Here’s how much Apple’s supply chain depends on Shanghai
Apple officially opened 54th store in Greater China’s Wuhan, in May. In April, Apple warned that disruptions in supply chains caused by China’s Covid controls could impact sales of the current quarter. This was in addition to the $4 billion-$8 billion warning.
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BEIJING — Apple’sCredit Suisse analysts stated that the supply chain is more likely to recover from shocks like China’s recent Covid Controls than Android.
Shanghai, a port city in a high-end manufacturing region, began to reopen on June 1Two months had passed without any movement to contain a flurry of Covid cases. To stop the spread of Covid, nearby cities suspended their business occasionally.
Credit Suisse analyst Edmond Huang said Monday that overall production could slowly resume to normal in June/July. This would provide a better outlook for Apple’s supply chain than Android. However, semiconductor would face more demand than supply.
“Our checks indicated that the iPhone 14 build schedule“The overall production order will not change, however initial production might be lower due to certain delays in model production or parts/chip shortages,” said the report. We expect that the total production order for new models will remain the same as last year, but it is possible that the final production volume could vary due to disruptions in supply.
Apple didn’t immediately reply to CNBC’s request for comment. Around 19% of sales come from Greater China (including Hong Kong).
Foxconn was the iPhone supplier last week. the impact of China’s Covid controls wasn’t as bad as expected,However, the outlook for full-year results was much better than expected.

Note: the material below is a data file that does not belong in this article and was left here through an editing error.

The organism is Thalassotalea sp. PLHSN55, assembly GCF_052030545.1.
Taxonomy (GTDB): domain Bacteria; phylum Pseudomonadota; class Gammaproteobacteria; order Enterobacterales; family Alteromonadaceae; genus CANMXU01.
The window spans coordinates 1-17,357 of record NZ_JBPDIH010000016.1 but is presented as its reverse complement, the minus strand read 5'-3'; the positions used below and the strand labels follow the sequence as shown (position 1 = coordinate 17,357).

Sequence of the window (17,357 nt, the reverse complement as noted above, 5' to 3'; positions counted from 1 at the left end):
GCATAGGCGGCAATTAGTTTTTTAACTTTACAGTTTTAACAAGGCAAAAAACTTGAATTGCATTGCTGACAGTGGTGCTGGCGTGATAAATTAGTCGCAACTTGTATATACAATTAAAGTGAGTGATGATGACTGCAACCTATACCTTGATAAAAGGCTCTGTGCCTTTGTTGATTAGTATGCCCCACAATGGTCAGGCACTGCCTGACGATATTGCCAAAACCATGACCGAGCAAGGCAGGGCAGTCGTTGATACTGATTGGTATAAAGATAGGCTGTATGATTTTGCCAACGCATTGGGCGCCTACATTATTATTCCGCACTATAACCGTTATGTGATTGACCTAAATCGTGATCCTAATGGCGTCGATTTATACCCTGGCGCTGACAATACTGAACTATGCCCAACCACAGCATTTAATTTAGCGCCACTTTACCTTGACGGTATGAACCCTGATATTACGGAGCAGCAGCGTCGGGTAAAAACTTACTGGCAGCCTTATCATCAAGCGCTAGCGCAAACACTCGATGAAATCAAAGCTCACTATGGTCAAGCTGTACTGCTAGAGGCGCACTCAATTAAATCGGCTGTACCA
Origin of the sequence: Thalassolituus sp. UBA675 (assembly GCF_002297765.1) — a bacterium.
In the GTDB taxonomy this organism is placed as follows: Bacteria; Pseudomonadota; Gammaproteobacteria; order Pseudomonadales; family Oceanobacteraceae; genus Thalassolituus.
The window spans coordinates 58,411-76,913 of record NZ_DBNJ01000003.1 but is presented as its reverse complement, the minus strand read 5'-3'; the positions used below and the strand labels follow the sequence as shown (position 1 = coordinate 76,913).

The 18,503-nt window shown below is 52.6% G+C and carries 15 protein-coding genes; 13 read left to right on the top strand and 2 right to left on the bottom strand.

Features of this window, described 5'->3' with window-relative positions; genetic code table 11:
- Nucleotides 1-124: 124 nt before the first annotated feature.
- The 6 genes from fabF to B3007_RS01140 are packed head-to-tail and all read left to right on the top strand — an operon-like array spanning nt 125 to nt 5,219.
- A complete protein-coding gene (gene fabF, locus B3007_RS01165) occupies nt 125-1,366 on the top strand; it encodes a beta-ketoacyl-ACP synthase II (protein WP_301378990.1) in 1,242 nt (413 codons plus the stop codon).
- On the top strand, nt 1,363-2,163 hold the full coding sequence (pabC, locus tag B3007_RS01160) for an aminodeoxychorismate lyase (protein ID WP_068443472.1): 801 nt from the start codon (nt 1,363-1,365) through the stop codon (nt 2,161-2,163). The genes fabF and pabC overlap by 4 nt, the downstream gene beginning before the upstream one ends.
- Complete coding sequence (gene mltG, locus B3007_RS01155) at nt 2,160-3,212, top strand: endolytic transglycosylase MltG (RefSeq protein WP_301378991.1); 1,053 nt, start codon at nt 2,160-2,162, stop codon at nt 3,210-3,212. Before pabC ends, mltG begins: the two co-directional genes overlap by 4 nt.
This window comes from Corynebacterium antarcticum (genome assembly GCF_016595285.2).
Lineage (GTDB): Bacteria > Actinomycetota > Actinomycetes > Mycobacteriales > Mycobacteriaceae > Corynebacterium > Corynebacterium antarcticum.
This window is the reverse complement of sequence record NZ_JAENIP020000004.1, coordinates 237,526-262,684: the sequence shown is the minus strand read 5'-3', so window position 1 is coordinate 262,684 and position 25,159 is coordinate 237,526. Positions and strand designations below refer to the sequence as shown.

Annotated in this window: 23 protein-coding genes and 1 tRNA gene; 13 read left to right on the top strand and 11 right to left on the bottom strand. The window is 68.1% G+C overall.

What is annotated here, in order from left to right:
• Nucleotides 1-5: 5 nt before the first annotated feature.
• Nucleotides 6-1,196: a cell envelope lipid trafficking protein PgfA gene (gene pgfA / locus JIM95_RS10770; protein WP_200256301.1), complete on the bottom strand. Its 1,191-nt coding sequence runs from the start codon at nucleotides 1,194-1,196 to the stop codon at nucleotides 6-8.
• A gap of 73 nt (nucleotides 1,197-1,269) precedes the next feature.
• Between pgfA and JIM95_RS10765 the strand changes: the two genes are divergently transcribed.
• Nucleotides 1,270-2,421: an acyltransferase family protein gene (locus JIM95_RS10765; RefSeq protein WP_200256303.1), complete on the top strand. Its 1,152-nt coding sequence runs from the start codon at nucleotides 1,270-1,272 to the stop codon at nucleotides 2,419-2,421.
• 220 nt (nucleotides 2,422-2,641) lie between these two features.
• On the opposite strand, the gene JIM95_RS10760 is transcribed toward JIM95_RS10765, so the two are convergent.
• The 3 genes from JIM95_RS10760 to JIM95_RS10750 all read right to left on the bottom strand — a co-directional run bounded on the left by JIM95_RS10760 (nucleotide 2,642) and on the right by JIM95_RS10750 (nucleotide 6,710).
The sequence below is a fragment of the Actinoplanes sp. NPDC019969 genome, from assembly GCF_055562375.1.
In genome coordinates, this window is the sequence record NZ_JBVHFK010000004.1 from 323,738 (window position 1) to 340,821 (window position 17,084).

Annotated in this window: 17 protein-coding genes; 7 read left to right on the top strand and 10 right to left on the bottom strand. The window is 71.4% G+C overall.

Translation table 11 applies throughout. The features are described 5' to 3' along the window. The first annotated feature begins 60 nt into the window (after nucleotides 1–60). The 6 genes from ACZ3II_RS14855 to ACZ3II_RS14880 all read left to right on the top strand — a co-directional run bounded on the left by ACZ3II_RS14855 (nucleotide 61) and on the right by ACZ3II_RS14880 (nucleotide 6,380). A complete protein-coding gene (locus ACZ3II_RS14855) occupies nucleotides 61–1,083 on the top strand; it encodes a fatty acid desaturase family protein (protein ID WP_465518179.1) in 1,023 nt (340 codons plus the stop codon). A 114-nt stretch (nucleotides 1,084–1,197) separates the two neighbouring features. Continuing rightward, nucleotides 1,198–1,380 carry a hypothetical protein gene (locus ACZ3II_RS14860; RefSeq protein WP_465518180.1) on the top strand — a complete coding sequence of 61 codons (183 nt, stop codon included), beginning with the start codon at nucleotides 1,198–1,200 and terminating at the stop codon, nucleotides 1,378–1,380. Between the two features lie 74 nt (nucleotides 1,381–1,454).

Foxconn (also known as Hon Hai) stated that operation was normal in some areas of production in China. The company owns more than 30 factories. Foxconn indicated that, as the Covid situation likely to continue, it plans to enhance its ability to operate in a bubble.
China’s local authorities have granted manufacturers permission to work in Covid restricted areas provided that workers are not on-site. But, companies claim that truck transport restrictions prevent them from transporting parts between customers and factories.
“We think Apple’s supply chain is more flexible than Android. That’s key [Apple]Bank of America analysts in April wrote that Hon Hai is an assembly plant with a more diverse capacity allocation.
Only 5% of Hon Hai’s potential is found in Shanghai’s eastern region and in nearby Jiangsu provincial, while 10%-20% are in Shenzhen and Hong Kong’s Greater Bay Area. Analysts also noted additional capacity in China and overseas.
Foxconn did not immediately reply to CNBC’s request for comment.
According to the Bank of America report, however, 82% of the Android production capacities are located in the Greater Bay Area or east China. This includes Shanghai and Suzhou, Jiangsu.
Android is an open source mobile operating system that Google developed. It is the foundation for many Chinese smartphone brands, such as Oppo. Xiaomi.
Both the Bank of America analysts and Credit Suisse analysts stated that the bigger problem for Android suppliers was their dependence on China and the falling demand for phones in the country.
China’s smartphone sales fell by 18% from last year, compared with 11% worldwide. according to Canalys,The report noted that China’s market performance has been below average for almost three years.
Apple maintained 17% growth year-on-year in mainland China shipment shipments during the quarter. However, brands such as Oppo or Vivo with a larger market share experienced shipments drop by 44% and 34% respectively, Canalys reported. Honor, which is a Huawei spinoff, saw its shipments increase by three times in the first quarter, up from last year’s low base.
Toby Zhu, Canalys analyst said that the Omicron COVID-19 strain and tight lockdowns in large cities in February cast a shadow on the consumer market. This is despite the fact that it has still not recovered from the last year’s weaknesses. Vendors must be more careful with stock allocation in response to sudden closures of retail stores and delays in logistics. This will undoubtedly impact sell-in.
— CNBC’s Michael Bloom contributed to this report.